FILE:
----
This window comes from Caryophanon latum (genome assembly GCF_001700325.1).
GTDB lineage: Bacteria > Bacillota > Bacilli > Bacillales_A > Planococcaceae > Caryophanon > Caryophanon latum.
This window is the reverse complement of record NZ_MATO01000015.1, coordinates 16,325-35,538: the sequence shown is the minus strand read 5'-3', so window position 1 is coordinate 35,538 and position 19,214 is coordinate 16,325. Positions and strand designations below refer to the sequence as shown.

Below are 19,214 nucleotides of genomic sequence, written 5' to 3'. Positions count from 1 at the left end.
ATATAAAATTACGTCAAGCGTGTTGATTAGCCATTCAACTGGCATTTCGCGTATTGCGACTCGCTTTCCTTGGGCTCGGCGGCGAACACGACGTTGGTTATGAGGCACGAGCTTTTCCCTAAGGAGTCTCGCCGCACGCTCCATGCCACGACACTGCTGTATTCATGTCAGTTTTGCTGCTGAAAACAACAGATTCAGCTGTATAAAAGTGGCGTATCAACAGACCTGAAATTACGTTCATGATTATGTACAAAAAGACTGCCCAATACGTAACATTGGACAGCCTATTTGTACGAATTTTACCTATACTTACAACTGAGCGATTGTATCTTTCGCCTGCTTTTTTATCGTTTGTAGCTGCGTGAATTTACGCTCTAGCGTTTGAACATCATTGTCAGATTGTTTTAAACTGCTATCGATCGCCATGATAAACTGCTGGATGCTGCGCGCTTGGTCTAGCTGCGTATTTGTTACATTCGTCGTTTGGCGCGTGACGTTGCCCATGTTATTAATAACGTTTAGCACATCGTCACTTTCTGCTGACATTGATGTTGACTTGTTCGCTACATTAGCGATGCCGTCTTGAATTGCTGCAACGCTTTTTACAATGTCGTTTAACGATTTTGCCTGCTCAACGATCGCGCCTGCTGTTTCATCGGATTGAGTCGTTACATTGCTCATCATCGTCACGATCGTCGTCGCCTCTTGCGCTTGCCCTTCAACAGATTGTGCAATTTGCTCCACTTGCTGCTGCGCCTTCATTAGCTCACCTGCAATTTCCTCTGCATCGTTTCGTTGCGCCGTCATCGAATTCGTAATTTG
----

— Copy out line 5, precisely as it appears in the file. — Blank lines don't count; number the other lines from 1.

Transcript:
ATATAAAATTACGTCAAGCGTGTTGATTAGCCATTCAACTGGCATTTCGCGTATTGCGACTCGCTTTCCTTGGGCTCGGCGGCGAACACGACGTTGGTTATGAGGCACGAGCTTTTCCCTAAGGAGTCTCGCCGCACGCTCCATGCCACGACACTGCTGTATTCATGTCAGTTTTGCTGCTGAAAACAACAGATTCAGCTGTATAAAAGTGGCGTATCAACAGACCTGAAATTACGTTCATGATTATGTACAAAAAGACTGCCCAATACGTAACATTGGACAGCCTATTTGTACGAATTTTACCTATACTTACAACTGAGCGATTGTATCTTTCGCCTGCTTTTTTATCGTTTGTAGCTGCGTGAATTTACGCTCTAGCGTTTGAACATCATTGTCAGATTGTTTTAAACTGCTATCGATCGCCATGATAAACTGCTGGATGCTGCGCGCTTGGTCTAGCTGCGTATTTGTTACATTCGTCGTTTGGCGCGTGACGTTGCCCATGTTATTAATAACGTTTAGCACATCGTCACTTTCTGCTGACATTGATGTTGACTTGTTCGCTACATTAGCGATGCCGTCTTGAATTGCTGCAACGCTTTTTACAATGTCGTTTAACGATTTTGCCTGCTCAACGATCGCGCCTGCTGTTTCATCGGATTGAGTCGTTACATTGCTCATCATCGTCACGATCGTCGTCGCCTCTTGCGCTTGCCCTTCAACAGATTGTGCAATTTGCTCCACTTGCTGCTGCGCCTTCATTAGCTCACCTGCAATTTCCTCTGCATCGTTTCGTTGCGCCGTCATCGAATTCGTAATTTG